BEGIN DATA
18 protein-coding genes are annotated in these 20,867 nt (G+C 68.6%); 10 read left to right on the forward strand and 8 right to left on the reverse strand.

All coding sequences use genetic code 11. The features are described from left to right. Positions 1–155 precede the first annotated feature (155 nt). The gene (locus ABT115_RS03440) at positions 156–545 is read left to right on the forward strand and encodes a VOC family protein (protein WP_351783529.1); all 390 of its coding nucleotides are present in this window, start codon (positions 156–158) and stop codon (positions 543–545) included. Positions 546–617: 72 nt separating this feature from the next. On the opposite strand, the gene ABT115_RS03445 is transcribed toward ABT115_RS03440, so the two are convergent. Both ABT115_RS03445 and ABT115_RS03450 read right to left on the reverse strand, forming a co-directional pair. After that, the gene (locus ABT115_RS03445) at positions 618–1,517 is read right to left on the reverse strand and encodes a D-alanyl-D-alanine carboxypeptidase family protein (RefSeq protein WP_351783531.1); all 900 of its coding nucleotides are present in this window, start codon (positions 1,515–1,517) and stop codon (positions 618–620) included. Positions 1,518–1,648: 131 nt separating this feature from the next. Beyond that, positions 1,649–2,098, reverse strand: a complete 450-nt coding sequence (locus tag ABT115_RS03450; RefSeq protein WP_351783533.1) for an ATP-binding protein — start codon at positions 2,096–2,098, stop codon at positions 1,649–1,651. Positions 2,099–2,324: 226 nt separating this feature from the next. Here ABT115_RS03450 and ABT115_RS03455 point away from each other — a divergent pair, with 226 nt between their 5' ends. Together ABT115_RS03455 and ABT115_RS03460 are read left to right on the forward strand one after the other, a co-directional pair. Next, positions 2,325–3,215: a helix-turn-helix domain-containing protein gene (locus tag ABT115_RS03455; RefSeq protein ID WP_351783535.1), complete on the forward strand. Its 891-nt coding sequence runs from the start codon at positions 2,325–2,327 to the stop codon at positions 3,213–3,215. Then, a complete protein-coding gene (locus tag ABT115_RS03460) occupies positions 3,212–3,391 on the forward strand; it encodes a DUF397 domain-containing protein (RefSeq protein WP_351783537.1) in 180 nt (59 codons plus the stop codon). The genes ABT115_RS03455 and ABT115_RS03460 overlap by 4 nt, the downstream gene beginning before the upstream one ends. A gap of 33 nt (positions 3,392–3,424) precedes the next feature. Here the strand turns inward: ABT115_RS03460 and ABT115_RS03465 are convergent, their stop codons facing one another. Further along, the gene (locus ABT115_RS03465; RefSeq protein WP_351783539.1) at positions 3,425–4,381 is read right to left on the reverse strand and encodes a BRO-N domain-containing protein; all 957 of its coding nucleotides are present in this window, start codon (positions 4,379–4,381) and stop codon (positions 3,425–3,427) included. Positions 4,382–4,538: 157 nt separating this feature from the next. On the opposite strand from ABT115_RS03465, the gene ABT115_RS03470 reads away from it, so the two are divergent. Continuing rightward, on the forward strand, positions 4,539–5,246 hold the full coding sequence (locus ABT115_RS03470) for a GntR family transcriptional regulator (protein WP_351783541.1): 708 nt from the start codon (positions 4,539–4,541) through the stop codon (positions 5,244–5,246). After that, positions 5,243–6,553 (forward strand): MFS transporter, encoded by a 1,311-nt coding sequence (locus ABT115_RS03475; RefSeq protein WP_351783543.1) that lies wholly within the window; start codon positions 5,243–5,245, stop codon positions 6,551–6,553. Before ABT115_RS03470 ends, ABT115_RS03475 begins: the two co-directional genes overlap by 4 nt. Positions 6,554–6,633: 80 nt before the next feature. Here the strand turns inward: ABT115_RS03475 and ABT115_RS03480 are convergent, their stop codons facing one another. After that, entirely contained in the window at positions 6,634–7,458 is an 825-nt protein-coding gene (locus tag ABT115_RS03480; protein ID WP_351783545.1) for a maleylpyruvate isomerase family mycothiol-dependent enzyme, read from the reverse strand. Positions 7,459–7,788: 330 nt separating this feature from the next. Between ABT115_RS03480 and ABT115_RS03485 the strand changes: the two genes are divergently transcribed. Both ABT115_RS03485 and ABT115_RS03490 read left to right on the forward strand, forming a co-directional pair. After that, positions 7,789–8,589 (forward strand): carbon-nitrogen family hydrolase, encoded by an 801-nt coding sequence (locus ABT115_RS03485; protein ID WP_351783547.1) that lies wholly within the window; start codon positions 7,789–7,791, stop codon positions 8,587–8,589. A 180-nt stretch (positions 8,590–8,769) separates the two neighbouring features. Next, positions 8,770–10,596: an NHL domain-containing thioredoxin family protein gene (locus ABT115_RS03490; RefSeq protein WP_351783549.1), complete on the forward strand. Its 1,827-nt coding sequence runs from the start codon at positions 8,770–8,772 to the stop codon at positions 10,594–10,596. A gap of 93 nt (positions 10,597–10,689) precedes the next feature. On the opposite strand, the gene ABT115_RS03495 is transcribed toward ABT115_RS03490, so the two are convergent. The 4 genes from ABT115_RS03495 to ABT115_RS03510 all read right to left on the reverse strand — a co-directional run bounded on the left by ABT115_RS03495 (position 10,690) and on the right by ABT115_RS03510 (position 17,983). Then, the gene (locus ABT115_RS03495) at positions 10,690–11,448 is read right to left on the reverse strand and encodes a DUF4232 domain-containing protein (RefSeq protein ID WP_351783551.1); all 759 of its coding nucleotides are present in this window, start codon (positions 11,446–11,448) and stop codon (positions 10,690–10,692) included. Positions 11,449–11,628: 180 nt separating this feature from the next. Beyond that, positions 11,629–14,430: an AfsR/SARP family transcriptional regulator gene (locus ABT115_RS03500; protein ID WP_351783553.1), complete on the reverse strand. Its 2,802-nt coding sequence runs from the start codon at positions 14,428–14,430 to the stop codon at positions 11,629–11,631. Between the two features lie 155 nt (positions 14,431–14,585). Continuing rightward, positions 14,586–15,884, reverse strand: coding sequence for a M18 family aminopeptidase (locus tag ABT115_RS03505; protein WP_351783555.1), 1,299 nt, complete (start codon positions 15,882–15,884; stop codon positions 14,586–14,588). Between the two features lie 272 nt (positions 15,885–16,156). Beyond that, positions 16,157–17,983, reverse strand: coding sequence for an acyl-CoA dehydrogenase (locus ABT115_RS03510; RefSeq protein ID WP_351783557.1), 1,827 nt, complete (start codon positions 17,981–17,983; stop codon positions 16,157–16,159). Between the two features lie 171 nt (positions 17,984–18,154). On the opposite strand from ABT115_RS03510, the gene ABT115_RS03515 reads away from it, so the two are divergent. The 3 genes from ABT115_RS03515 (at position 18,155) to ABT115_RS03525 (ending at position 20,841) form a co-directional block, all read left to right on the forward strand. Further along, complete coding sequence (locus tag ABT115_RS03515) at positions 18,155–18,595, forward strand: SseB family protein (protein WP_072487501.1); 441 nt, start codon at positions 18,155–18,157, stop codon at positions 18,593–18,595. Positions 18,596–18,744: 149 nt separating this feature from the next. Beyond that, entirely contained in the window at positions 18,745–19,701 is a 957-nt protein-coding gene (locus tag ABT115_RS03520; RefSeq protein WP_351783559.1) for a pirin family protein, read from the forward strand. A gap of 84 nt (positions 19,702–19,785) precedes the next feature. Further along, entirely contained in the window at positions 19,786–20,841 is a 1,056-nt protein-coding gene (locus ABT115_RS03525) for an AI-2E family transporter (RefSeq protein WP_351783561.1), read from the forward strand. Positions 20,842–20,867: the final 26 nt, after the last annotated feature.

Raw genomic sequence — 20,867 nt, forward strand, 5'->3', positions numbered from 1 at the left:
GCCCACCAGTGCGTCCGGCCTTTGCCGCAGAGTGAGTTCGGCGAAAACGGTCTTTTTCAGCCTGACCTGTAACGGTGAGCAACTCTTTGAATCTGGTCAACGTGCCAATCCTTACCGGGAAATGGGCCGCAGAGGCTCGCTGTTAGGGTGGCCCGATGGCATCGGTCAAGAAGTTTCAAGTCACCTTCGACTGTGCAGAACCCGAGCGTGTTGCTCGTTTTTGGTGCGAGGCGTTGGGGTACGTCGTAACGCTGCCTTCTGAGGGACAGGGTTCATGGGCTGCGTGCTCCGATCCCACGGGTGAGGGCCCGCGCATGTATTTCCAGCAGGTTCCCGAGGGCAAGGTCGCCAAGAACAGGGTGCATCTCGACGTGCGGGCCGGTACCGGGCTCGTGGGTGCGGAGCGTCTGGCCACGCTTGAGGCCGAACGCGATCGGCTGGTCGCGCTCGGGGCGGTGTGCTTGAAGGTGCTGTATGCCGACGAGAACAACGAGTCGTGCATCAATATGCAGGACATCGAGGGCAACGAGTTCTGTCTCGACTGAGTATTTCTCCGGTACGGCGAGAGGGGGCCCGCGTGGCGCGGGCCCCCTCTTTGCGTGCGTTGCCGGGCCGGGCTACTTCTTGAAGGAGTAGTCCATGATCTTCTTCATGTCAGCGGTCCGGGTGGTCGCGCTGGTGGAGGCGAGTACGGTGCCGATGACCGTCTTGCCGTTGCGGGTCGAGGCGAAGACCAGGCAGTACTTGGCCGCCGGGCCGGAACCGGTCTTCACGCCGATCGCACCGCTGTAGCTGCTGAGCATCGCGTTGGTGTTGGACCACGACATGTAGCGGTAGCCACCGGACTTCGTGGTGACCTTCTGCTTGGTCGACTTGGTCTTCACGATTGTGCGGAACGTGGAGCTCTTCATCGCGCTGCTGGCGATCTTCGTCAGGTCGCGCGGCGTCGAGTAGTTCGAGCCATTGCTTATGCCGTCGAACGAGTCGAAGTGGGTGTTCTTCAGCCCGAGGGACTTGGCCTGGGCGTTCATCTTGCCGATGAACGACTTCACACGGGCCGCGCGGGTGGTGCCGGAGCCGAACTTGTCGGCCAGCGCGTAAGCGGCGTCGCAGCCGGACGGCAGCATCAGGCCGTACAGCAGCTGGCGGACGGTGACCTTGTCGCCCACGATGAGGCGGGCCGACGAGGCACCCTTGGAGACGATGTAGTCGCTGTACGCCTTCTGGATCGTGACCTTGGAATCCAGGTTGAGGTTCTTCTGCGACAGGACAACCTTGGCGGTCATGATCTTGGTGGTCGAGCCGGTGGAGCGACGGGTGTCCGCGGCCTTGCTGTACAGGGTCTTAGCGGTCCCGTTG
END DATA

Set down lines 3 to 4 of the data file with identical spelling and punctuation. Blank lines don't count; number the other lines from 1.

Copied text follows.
Raw genomic sequence — 20,867 nt, forward strand, 5'->3', positions numbered from 1 at the left:
GCCCACCAGTGCGTCCGGCCTTTGCCGCAGAGTGAGTTCGGCGAAAACGGTCTTTTTCAGCCTGACCTGTAACGGTGAGCAACTCTTTGAATCTGGTCAACGTGCCAATCCTTACCGGGAAATGGGCCGCAGAGGCTCGCTGTTAGGGTGGCCCGATGGCATCGGTCAAGAAGTTTCAAGTCACCTTCGACTGTGCAGAACCCGAGCGTGTTGCTCGTTTTTGGTGCGAGGCGTTGGGGTACGTCGTAACGCTGCCTTCTGAGGGACAGGGTTCATGGGCTGCGTGCTCCGATCCCACGGGTGAGGGCCCGCGCATGTATTTCCAGCAGGTTCCCGAGGGCAAGGTCGCCAAGAACAGGGTGCATCTCGACGTGCGGGCCGGTACCGGGCTCGTGGGTGCGGAGCGTCTGGCCACGCTTGAGGCCGAACGCGATCGGCTGGTCGCGCTCGGGGCGGTGTGCTTGAAGGTGCTGTATGCCGACGAGAACAACGAGTCGTGCATCAATATGCAGGACATCGAGGGCAACGAGTTCTGTCTCGACTGAGTATTTCTCCGGTACGGCGAGAGGGGGCCCGCGTGGCGCGGGCCCCCTCTTTGCGTGCGTTGCCGGGCCGGGCTACTTCTTGAAGGAGTAGTCCATGATCTTCTTCATGTCAGCGGTCCGGGTGGTCGCGCTGGTGGAGGCGAGTACGGTGCCGATGACCGTCTTGCCGTTGCGGGTCGAGGCGAAGACCAGGCAGTACTTGGCCGCCGGGCCGGAACCGGTCTTCACGCCGATCGCACCGCTGTAGCTGCTGAGCATCGCGTTGGTGTTGGACCACGACATGTAGCGGTAGCCACCGGACTTCGTGGTGACCTTCTGCTTGGTCGACTTGGTCTTCACGATTGTGCGGAACGTGGAGCTCTTCATCGCGCTGCTGGCGATCTTCGTCAGGTCGCGCGGCGTCGAGTAGTTCGAGCCATTGCTTATGCCGTCGAACGAGTCGAAGTGGGTGTTCTTCAGCCCGAGGGACTTGGCCTGGGCGTTCATCTTGCCGATGAACGACTTCACACGGGCCGCGCGGGTGGTGCCGGAGCCGAACTTGTCGGCCAGCGCGTAAGCGGCGTCGCAGCCGGACGGCAGCATCAGGCCGTACAGCAGCTGGCGGACGGTGACCTTGTCGCCCACGATGAGGCGGGCCGACGAGGCACCCTTGGAGACGATGTAGTCGCTGTACGCCTTCTGGATCGTGACCTTGGAATCCAGGTTGAGGTTCTTCTGCGACAGGACAACCTTGGCGGTCATGATCTTGGTGGTCGAGCCGGTGGAGCGACGGGTGTCCGCGGCCTTGCTGTACAGGGTCTTAGCGGTCCCGTTG